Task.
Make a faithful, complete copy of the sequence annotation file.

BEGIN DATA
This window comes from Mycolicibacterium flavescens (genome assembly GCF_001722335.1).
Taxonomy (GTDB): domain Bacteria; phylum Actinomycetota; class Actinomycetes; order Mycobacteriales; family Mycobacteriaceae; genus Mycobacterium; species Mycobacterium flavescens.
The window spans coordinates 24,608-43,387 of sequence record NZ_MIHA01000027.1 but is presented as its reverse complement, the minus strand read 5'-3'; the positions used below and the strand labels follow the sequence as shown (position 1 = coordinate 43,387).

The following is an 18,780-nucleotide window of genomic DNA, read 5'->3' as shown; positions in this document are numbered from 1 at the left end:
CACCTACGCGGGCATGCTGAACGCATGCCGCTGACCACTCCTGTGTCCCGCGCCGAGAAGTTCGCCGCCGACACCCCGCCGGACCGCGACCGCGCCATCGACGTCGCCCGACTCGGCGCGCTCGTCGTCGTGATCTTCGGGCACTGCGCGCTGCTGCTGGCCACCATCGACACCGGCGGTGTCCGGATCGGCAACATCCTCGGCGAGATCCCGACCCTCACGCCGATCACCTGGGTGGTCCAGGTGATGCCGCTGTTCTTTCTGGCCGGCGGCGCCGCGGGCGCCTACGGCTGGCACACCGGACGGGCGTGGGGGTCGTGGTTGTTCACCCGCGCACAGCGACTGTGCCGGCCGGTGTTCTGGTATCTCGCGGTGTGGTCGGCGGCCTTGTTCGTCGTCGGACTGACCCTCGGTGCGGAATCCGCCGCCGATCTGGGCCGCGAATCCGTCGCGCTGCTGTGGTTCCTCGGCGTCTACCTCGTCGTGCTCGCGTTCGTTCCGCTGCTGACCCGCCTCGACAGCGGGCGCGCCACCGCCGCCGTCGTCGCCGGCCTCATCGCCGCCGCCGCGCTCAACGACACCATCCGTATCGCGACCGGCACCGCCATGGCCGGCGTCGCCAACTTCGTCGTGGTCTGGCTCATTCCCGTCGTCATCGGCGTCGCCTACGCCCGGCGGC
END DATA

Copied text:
This window comes from Mycolicibacterium flavescens (genome assembly GCF_001722335.1).
Taxonomy (GTDB): domain Bacteria; phylum Actinomycetota; class Actinomycetes; order Mycobacteriales; family Mycobacteriaceae; genus Mycobacterium; species Mycobacterium flavescens.
The window spans coordinates 24,608-43,387 of sequence record NZ_MIHA01000027.1 but is presented as its reverse complement, the minus strand read 5'-3'; the positions used below and the strand labels follow the sequence as shown (position 1 = coordinate 43,387).

The following is an 18,780-nucleotide window of genomic DNA, read 5'->3' as shown; positions in this document are numbered from 1 at the left end:
CACCTACGCGGGCATGCTGAACGCATGCCGCTGACCACTCCTGTGTCCCGCGCCGAGAAGTTCGCCGCCGACACCCCGCCGGACCGCGACCGCGCCATCGACGTCGCCCGACTCGGCGCGCTCGTCGTCGTGATCTTCGGGCACTGCGCGCTGCTGCTGGCCACCATCGACACCGGCGGTGTCCGGATCGGCAACATCCTCGGCGAGATCCCGACCCTCACGCCGATCACCTGGGTGGTCCAGGTGATGCCGCTGTTCTTTCTGGCCGGCGGCGCCGCGGGCGCCTACGGCTGGCACACCGGACGGGCGTGGGGGTCGTGGTTGTTCACCCGCGCACAGCGACTGTGCCGGCCGGTGTTCTGGTATCTCGCGGTGTGGTCGGCGGCCTTGTTCGTCGTCGGACTGACCCTCGGTGCGGAATCCGCCGCCGATCTGGGCCGCGAATCCGTCGCGCTGCTGTGGTTCCTCGGCGTCTACCTCGTCGTGCTCGCGTTCGTTCCGCTGCTGACCCGCCTCGACAGCGGGCGCGCCACCGCCGCCGTCGTCGCCGGCCTCATCGCCGCCGCCGCGCTCAACGACACCATCCGTATCGCGACCGGCACCGCCATGGCCGGCGTCGCCAACTTCGTCGTGGTCTGGCTCATTCCCGTCGTCATCGGCGTCGCCTACGCCCGGCGGC